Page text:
Publication Abstract

Authors: Eaton BR, Jiang R, Torres MA, Kahn ST, Godette K, Lash TL, Ward KC

Title: Benefit of adjuvant radiotherapy after breast-conserving therapy among elderly women with T1-T2N0 estrogen receptor-negative breast cancer.

Journal: Cancer 122(19):3059-68

Date: 2016 Oct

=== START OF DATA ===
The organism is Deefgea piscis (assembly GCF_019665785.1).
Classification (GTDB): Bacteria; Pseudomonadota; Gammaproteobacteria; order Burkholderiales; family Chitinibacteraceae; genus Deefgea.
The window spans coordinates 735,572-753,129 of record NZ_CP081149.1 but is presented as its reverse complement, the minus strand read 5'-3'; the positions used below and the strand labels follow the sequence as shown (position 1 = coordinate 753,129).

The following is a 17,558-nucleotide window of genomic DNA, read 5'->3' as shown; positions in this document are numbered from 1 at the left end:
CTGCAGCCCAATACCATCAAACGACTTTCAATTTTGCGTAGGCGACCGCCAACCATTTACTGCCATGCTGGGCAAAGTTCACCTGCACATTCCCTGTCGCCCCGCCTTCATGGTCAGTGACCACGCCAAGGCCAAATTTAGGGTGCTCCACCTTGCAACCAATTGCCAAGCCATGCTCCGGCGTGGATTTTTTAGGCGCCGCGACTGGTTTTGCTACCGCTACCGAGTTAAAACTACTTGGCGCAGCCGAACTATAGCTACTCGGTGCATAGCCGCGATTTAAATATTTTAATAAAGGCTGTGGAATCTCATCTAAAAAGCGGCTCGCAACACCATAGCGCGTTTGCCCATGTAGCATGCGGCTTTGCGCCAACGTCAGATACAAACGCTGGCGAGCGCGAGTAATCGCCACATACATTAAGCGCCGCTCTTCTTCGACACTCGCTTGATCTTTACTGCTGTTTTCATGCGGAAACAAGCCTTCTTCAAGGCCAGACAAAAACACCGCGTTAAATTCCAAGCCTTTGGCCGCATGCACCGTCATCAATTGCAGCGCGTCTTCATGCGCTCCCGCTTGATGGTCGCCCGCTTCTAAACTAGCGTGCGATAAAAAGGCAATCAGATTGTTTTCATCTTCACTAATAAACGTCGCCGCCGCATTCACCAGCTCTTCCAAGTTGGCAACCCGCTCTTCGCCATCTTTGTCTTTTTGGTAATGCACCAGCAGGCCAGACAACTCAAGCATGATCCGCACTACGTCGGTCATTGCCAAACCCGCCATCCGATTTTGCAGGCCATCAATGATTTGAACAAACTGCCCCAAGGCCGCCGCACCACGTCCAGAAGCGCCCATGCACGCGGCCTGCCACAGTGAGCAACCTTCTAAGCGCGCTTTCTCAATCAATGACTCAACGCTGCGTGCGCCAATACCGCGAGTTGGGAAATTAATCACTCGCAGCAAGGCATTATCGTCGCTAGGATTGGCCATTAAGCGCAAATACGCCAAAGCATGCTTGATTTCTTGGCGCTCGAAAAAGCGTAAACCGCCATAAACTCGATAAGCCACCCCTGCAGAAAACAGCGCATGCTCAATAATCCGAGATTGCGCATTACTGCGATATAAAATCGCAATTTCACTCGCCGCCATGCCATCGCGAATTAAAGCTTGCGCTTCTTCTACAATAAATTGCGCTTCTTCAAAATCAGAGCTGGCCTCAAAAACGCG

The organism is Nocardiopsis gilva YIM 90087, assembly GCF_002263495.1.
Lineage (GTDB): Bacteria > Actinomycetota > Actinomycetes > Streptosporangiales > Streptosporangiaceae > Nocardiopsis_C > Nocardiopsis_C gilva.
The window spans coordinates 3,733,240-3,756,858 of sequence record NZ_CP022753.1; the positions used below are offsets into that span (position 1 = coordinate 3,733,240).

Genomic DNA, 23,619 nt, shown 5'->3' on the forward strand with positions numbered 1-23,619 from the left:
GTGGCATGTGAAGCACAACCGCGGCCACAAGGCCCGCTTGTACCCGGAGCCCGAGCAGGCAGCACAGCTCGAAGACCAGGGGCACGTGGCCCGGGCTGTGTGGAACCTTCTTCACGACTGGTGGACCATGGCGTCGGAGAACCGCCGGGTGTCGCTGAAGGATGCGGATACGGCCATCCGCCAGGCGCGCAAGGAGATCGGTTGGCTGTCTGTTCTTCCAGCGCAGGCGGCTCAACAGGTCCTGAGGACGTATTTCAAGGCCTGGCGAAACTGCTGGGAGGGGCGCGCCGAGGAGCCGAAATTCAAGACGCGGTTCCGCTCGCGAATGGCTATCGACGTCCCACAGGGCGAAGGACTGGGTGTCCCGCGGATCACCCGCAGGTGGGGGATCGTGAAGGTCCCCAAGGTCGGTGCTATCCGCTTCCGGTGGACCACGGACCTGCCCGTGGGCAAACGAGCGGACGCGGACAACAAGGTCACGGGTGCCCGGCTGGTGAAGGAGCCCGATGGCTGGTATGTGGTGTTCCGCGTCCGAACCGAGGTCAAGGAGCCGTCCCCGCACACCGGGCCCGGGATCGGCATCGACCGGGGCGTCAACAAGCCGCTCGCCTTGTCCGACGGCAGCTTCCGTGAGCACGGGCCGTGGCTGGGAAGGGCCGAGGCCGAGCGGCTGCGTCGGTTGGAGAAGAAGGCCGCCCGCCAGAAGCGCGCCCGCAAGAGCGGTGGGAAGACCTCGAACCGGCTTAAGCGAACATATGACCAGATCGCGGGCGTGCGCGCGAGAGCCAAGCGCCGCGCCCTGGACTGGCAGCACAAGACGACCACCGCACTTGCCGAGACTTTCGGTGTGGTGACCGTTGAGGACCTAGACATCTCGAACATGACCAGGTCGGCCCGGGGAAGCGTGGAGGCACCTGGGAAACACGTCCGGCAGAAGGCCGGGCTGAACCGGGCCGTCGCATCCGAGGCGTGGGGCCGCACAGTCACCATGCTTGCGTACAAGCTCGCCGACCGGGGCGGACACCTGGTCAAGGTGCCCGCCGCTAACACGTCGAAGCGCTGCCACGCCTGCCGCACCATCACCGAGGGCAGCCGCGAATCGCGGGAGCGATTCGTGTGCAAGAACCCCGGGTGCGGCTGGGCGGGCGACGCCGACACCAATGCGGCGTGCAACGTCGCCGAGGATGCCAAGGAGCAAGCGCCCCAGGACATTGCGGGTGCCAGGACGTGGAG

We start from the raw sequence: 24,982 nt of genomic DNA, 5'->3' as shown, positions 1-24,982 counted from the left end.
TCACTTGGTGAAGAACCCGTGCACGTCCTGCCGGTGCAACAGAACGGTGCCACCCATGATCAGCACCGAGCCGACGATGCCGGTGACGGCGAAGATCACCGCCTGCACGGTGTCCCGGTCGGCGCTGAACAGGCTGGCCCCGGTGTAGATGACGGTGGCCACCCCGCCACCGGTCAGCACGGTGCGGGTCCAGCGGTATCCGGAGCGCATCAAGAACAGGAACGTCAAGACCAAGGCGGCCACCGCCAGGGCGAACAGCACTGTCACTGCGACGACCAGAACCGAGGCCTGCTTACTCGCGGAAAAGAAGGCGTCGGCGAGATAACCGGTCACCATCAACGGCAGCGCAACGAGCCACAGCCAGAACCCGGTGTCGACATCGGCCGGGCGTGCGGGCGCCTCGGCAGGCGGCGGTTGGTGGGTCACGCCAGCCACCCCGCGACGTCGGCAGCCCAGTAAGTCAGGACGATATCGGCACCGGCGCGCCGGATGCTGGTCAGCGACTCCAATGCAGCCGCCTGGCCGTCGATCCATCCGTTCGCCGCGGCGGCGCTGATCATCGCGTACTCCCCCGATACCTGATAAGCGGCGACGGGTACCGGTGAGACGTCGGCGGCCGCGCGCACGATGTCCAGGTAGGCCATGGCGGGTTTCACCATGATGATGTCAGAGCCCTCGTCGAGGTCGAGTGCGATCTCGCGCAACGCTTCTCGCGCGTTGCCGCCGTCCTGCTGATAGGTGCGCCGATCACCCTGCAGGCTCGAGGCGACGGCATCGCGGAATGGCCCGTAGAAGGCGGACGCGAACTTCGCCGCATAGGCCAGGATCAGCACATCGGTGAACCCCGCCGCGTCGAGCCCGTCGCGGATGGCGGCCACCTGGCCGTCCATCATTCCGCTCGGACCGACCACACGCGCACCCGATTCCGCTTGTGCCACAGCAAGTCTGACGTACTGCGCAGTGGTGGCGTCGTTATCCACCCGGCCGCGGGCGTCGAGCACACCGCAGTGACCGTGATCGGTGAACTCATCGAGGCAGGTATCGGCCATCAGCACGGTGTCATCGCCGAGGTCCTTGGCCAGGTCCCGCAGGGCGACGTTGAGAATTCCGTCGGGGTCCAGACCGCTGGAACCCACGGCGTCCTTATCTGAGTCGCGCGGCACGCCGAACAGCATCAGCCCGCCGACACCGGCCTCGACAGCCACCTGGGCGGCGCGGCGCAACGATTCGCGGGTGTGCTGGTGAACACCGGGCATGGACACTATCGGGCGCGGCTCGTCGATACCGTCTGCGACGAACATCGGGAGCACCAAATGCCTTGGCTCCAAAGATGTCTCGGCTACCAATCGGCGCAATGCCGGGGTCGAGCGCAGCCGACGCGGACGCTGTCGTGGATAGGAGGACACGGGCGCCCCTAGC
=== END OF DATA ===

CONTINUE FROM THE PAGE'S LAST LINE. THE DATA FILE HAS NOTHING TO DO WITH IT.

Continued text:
Abstract: BACKGROUND: The purpose of the current study was to evaluate the impact of radiotherapy (RT) among women aged ≥ 70 years with T1-2N0 estrogen receptor (ER)-negative breast cancer using Surveillance, Epidemiology, and End Results (SEER)-Medicare-linked data. METHODS: The study included 3432 women, 2850 of whom received and 582 of whom did not receive RT after breast-conserving surgery. Outcomes were estimated by the cumulative incidence method and compared with the Gray test. The Fine and Gray subdistribution hazard regression models were used to assess the impact of RT and other variables. RESULTS: Women who received RT were more commonly aged <75 years (42% vs 16%), had T1 tumors (78% vs 65%), ductal carcinoma histology (91% vs 88%), a Charlson-Deyo Comorbidity Index of 0 (41% vs 25%), and had received chemotherapy (29% vs 12%). The 5-year cumulative incidence of mastectomy and breast cancer-specific death for patients who received versus those did not receive adjuvant RT was 4.9% and 8.3% versus 10.8% and 24.1%, respectively (P<.001). On multivariable analysis, the omission of RT was found to be an independent predictor of an increased risk of mastectomy (hazard ratio, 2.33; 95% confidence interval, 1.56-3.49). Among women aged ≥ 80 years or with T1N0 tumors, the mastectomy incidence with or without receipt of RT was 3.4% vs. 6.9%, and 5.3% vs 7.7%, respectively. CONCLUSIONS: The use of adjuvant RT after breast-conserving surgery in older women with T1-2N0 estrogen receptor-negative breast cancer is associated with a reduced incidence of future mastectomy and breast cancer death. The magnitude of benefit may be small for women aged ≥80 years or those with T1 tumors. Cancer 2016;122:3059-3068. © 2016 American Cancer Society.